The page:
Details are emerging about the FBI’s interest in Pulse nightclub shooter Omar Mateen that reveal the government’s concern about what kind of a threat the shooter might be.
The FBI confirmed on Sunday it had interviewed the suspect in the Orlando, Fla., nightclub attack three times before the shooting took place early Sunday morning.An official said the FBI first became aware of the suspect, Omar Mateen, 29, in 2013 when he made “inflammatory comments to coworkers alleging possible terrorist ties.”
In the course of that investigation, Mateen was interviewed twice, but the FBI was unable to verify the substance of his comments.
Again in 2014, the FBI conducted an investigation into possible ties between Mateen and an American suicide bomber.
The FBI conducted another investigation, which included an interview with Mateen, but determined that the contact did not constitute a threat at that time.
The FBI said it is looking into any and all connections, both domestic and international to the shooting that killed 50 people and injured 53 at a crowded gay nightclub. Police said they do not have a second suspect they are actively looking for, and do not know of any “credible or singular threats that are facing the Orlando area or nationally.”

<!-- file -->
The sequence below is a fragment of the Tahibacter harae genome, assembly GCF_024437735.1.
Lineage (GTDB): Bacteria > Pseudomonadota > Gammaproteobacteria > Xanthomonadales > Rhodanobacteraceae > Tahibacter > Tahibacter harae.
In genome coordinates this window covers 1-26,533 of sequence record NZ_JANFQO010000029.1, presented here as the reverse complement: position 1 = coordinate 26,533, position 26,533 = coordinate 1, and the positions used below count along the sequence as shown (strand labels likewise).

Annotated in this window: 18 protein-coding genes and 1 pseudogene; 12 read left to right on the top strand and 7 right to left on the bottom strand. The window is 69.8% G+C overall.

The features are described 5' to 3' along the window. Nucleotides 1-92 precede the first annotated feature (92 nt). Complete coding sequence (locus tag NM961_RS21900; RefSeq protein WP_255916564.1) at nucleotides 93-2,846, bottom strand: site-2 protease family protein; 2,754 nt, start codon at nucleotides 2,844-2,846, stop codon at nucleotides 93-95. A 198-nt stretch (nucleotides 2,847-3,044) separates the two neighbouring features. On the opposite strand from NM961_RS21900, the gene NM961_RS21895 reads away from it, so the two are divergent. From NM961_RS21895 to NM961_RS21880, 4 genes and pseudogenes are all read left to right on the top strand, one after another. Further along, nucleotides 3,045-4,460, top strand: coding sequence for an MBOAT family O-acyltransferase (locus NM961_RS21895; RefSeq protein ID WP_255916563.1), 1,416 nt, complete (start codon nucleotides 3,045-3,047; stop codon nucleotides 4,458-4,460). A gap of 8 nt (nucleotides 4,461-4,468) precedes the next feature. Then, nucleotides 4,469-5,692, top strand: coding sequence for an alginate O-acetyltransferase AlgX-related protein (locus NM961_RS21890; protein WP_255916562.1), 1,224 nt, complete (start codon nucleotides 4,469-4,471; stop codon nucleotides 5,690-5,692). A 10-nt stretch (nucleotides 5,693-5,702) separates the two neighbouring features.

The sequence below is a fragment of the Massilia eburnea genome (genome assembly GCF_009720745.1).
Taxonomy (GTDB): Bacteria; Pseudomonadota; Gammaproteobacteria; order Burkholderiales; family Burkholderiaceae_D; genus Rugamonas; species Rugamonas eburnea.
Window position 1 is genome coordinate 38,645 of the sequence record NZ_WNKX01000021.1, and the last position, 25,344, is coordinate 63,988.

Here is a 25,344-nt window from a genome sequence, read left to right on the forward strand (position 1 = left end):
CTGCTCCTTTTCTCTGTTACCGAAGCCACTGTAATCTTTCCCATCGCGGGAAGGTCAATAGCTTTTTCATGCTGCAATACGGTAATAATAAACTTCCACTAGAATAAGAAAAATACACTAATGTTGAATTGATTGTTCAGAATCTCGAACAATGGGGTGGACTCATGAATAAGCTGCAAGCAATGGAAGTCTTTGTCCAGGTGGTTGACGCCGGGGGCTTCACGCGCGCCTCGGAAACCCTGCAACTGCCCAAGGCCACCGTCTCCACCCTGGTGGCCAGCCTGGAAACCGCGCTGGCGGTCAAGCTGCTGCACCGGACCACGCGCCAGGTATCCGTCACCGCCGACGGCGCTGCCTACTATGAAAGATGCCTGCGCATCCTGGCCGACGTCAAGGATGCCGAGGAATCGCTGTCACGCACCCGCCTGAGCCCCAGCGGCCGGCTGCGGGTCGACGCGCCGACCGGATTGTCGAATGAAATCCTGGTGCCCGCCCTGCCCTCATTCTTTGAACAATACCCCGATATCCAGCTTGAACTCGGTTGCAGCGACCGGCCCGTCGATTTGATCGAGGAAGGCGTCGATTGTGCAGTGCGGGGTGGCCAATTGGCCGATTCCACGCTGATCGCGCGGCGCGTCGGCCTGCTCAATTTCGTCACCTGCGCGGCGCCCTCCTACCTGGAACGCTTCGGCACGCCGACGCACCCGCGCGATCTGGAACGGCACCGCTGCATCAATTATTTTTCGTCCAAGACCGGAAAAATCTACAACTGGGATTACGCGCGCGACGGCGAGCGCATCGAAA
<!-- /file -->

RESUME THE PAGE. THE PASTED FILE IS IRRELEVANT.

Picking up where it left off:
ISIS is taking credit for the attack online.
The agent at Sunday afternoon’s press briefing also confirmed reports that the shooter called 911 before the massacre, and said his remarks had general connections to the Islamic State of Iraq and Syria (ISIS) terror group.
The content of those calls is now federal evidence.
A Bureau of Alcohol, Tobacco, Firearms and Explosives spokesperson said Mateen legally purchased 2 firearms — a handgun and a long gun, “within the past few days.”
There appears to be no doubt that Mateen was someone worth watching. But in the FBI’s defense, there are probably several hundred individuals that would meet that criteria.
The FBI are no doubt watching dozens of potential terrorists right now and know of the existence of a few terrorist cells. So how do they determine who’s a bigger threat that bears closer scrutiny?
There appears to be a lot of guesswork that goes into those decisions, which I suppose can’t be helped. But when the FBI makes a mistake like this, people die.
You have to think we can do a better job.